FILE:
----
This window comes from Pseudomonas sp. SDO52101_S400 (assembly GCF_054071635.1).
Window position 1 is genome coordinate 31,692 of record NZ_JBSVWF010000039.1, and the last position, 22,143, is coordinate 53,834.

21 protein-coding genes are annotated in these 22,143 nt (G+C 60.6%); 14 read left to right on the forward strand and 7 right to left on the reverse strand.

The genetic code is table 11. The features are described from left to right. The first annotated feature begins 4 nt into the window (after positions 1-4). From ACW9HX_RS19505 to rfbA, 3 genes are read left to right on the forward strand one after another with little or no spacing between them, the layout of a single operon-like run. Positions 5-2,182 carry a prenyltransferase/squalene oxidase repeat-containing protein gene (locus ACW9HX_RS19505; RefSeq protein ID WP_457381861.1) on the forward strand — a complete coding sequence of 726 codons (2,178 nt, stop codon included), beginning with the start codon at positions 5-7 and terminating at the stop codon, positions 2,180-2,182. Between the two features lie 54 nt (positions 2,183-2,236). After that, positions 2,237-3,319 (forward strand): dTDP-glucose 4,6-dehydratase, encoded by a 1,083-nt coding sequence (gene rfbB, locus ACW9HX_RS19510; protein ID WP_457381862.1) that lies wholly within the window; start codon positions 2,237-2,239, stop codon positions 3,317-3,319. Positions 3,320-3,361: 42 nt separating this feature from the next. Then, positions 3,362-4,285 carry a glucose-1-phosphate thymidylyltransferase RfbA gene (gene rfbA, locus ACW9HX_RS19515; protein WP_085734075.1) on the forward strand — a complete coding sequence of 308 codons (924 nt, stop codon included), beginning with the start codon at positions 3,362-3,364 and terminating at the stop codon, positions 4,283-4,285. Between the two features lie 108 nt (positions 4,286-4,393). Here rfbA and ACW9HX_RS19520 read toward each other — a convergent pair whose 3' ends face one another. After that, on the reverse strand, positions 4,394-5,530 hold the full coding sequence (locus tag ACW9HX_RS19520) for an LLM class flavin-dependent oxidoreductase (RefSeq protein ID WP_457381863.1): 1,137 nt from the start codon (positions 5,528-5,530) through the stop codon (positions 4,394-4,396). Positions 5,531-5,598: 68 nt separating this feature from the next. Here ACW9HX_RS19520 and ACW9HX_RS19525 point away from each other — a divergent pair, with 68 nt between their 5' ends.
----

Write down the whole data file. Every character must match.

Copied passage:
This window comes from Pseudomonas sp. SDO52101_S400 (assembly GCF_054071635.1).
Window position 1 is genome coordinate 31,692 of record NZ_JBSVWF010000039.1, and the last position, 22,143, is coordinate 53,834.

21 protein-coding genes are annotated in these 22,143 nt (G+C 60.6%); 14 read left to right on the forward strand and 7 right to left on the reverse strand.

The genetic code is table 11. The features are described from left to right. The first annotated feature begins 4 nt into the window (after positions 1-4). From ACW9HX_RS19505 to rfbA, 3 genes are read left to right on the forward strand one after another with little or no spacing between them, the layout of a single operon-like run. Positions 5-2,182 carry a prenyltransferase/squalene oxidase repeat-containing protein gene (locus ACW9HX_RS19505; RefSeq protein ID WP_457381861.1) on the forward strand — a complete coding sequence of 726 codons (2,178 nt, stop codon included), beginning with the start codon at positions 5-7 and terminating at the stop codon, positions 2,180-2,182. Between the two features lie 54 nt (positions 2,183-2,236). After that, positions 2,237-3,319 (forward strand): dTDP-glucose 4,6-dehydratase, encoded by a 1,083-nt coding sequence (gene rfbB, locus ACW9HX_RS19510; protein ID WP_457381862.1) that lies wholly within the window; start codon positions 2,237-2,239, stop codon positions 3,317-3,319. Positions 3,320-3,361: 42 nt separating this feature from the next. Then, positions 3,362-4,285 carry a glucose-1-phosphate thymidylyltransferase RfbA gene (gene rfbA, locus ACW9HX_RS19515; protein WP_085734075.1) on the forward strand — a complete coding sequence of 308 codons (924 nt, stop codon included), beginning with the start codon at positions 3,362-3,364 and terminating at the stop codon, positions 4,283-4,285. Between the two features lie 108 nt (positions 4,286-4,393). Here rfbA and ACW9HX_RS19520 read toward each other — a convergent pair whose 3' ends face one another. After that, on the reverse strand, positions 4,394-5,530 hold the full coding sequence (locus tag ACW9HX_RS19520) for an LLM class flavin-dependent oxidoreductase (RefSeq protein ID WP_457381863.1): 1,137 nt from the start codon (positions 5,528-5,530) through the stop codon (positions 4,394-4,396). Positions 5,531-5,598: 68 nt separating this feature from the next. Here ACW9HX_RS19520 and ACW9HX_RS19525 point away from each other — a divergent pair, with 68 nt between their 5' ends.